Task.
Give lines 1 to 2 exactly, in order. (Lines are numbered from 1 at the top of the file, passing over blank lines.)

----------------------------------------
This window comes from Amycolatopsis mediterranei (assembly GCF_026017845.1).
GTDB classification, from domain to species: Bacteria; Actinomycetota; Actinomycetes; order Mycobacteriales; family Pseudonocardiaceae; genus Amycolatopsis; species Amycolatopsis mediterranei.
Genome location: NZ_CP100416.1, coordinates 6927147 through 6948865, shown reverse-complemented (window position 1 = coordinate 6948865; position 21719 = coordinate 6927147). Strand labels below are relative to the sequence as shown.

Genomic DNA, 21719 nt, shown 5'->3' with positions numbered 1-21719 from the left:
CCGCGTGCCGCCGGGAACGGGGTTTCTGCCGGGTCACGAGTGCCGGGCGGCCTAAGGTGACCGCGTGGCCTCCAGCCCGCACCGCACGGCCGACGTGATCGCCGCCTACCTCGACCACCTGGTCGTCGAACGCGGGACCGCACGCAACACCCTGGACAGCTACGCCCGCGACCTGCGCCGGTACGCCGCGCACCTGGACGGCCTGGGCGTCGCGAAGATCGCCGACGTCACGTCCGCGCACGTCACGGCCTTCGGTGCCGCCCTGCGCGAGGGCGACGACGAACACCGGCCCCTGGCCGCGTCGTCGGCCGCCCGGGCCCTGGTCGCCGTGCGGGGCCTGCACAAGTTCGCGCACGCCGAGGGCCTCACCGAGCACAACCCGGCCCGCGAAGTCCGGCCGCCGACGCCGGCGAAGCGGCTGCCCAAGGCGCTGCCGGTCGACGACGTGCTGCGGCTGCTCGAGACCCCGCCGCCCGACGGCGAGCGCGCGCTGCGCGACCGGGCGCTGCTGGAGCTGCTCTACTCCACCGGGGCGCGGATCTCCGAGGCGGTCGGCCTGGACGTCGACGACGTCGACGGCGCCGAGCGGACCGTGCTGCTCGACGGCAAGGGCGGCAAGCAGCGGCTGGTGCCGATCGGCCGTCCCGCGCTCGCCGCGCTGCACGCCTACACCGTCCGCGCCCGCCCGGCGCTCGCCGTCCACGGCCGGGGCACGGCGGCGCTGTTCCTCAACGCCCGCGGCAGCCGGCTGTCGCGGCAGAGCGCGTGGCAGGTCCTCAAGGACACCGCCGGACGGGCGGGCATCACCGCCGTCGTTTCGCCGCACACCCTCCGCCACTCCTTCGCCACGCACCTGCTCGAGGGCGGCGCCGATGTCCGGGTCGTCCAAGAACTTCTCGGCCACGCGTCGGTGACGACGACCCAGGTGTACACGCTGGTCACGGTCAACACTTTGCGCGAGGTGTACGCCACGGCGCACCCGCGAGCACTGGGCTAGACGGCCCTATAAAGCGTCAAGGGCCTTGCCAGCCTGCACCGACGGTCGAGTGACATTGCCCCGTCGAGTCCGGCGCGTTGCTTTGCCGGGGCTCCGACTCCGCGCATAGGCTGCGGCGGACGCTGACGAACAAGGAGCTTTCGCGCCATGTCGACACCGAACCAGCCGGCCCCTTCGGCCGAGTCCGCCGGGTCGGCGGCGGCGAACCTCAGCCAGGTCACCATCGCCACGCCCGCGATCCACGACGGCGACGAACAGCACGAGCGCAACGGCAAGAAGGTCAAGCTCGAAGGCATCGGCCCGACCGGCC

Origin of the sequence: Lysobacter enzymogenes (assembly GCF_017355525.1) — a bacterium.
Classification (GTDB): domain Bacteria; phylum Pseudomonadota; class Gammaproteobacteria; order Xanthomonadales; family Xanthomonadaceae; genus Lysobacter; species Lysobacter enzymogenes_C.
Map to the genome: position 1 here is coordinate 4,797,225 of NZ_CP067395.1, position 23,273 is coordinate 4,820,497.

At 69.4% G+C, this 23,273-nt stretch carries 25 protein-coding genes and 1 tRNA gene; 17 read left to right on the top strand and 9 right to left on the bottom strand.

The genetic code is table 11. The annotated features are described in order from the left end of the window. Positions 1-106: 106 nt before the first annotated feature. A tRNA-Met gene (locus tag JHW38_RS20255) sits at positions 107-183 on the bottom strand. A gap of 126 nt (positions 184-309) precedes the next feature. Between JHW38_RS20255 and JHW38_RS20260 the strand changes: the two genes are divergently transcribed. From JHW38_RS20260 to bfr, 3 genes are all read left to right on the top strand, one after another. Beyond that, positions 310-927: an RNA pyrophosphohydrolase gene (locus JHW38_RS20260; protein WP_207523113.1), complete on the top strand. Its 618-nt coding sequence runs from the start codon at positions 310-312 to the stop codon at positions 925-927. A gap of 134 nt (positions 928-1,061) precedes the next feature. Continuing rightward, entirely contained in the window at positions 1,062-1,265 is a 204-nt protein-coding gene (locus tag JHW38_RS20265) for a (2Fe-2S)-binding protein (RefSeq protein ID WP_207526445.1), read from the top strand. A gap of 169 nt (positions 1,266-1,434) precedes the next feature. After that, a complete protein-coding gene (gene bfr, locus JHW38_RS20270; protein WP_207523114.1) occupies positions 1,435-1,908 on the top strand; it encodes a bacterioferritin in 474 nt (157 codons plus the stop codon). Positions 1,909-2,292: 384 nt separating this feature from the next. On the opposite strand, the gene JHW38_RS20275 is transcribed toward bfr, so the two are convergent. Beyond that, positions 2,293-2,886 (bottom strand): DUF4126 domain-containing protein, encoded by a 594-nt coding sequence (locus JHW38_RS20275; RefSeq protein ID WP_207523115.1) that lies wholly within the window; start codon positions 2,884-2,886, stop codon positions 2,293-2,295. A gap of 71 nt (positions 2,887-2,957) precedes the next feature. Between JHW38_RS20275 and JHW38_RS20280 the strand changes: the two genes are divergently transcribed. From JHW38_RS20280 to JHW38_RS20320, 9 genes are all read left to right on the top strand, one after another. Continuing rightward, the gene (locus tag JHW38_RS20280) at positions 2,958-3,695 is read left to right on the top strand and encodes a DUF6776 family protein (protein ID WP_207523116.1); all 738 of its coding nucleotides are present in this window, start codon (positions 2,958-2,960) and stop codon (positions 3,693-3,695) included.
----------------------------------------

This window comes from Amycolatopsis mediterranei (assembly GCF_026017845.1).
GTDB classification, from domain to species: Bacteria; Actinomycetota; Actinomycetes; order Mycobacteriales; family Pseudonocardiaceae; genus Amycolatopsis; species Amycolatopsis mediterranei.